“We have entered the community room on numerous occasions and children, young people and men of all ages have been there, drinking, using drugs, eating or doing whatever. I used to go down there alone trying to get them out, but now I won’t go down there alone. “We are all afraid that one of us will be seriously injured or killed or that we will find one of the young people dead from an overdose within the common areas.”

The three-story complex houses 102 people, younger families and single people in one area and older residents in another.

The oldest residents are in their late 90s and some are wheelchair users.

Many have lived in the complex for up to 20 years. Among them is Paddy Hansard (78), who was violently attacked outside his former home in Ballybough almost four years ago. The attack left him in the hospital for several months.

“After all, I came here looking for peace of mind in my life and I am very grateful to be here, but bullying is not pleasant at all,” Hansard says.

The outgoing independent councilor for the area, Christy Burke, has been pushing for security to be restored since she stepped down. “Security must be provided at Killarney Court as anti-social behavior and threats have gone on for too long.”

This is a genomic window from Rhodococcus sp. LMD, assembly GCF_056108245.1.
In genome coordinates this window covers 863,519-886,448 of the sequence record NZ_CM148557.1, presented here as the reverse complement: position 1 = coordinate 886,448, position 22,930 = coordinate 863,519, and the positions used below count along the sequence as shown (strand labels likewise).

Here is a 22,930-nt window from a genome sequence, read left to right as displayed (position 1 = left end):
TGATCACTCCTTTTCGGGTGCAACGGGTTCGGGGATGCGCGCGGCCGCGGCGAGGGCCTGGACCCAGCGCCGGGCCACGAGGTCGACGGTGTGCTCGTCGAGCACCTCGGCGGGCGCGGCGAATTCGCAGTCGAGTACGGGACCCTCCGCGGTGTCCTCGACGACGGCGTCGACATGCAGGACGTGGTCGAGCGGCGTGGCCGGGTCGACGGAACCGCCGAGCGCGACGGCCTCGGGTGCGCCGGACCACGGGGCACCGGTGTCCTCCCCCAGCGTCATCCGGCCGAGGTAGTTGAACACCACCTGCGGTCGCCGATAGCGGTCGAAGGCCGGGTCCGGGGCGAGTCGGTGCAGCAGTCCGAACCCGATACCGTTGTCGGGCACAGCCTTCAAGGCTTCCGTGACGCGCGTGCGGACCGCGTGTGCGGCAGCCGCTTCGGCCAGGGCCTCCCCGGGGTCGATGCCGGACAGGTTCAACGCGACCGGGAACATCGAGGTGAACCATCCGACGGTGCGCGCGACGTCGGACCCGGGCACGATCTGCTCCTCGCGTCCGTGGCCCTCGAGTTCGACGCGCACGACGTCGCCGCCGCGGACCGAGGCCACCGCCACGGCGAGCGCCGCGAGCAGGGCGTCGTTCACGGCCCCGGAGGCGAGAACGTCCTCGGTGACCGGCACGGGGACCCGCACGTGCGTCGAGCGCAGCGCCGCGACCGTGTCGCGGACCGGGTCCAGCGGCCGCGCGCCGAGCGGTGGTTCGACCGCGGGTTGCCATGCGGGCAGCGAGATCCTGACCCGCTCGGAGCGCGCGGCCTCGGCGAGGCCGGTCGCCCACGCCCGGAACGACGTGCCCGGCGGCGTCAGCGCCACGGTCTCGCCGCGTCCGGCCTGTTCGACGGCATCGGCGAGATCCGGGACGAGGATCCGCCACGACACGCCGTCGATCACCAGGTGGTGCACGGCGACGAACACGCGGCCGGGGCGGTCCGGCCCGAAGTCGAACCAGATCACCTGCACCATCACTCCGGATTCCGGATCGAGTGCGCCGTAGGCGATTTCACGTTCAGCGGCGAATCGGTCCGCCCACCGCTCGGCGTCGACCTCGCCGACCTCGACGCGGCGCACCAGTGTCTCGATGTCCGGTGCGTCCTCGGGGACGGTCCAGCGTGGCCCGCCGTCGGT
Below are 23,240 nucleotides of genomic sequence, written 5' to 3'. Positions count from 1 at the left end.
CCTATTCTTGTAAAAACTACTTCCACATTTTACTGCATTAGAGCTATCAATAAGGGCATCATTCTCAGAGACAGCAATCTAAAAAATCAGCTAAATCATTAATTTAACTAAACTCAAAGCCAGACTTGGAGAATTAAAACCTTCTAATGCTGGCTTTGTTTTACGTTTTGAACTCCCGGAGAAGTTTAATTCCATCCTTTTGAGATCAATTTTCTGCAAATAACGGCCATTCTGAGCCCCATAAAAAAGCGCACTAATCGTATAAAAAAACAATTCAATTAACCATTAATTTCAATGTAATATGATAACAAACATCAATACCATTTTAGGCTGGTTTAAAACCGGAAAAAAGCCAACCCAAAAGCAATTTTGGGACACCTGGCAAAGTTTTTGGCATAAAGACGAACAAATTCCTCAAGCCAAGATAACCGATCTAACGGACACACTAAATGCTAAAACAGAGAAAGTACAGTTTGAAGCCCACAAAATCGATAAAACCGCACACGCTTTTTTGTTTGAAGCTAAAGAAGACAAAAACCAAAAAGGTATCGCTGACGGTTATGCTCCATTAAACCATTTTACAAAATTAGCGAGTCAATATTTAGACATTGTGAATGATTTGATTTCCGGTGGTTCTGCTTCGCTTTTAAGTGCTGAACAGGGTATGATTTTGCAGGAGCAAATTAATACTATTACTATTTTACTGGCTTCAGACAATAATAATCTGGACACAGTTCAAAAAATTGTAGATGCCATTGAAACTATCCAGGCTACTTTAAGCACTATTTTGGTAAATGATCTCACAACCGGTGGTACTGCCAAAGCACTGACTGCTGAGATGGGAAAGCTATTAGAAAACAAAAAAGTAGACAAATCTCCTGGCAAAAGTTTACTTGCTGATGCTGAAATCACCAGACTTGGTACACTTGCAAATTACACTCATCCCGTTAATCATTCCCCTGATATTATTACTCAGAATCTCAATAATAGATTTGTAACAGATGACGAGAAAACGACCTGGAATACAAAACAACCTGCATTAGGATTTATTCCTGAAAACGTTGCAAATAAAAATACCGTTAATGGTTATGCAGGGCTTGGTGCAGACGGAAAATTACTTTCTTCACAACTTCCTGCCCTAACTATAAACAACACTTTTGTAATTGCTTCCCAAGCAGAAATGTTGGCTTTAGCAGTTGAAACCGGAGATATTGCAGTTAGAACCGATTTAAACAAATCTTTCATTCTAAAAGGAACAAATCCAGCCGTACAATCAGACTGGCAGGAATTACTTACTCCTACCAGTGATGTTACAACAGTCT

The cost of security was €10.50 per week per resident, with the remainder paid for by Clúid, an independent charity that works to deliver and manage homes for those in need of housing across the country.

Karin Ahlers (73), who has lived alone in the complex for six years, is originally from Hamburg, Germany. She moved to Ireland 20 years ago after her husband died, because her son lived here.

During the May bank holiday, Ahlers was threatened by “two young men that they would rape and sexually assault me”. They said they knew where he lived. “My son doesn’t even want to bring my grandson here to see me because he’s afraid of what might happen.

“We all love our apartments and the bright, garden-filled courtyard, where we felt safe until two years ago.”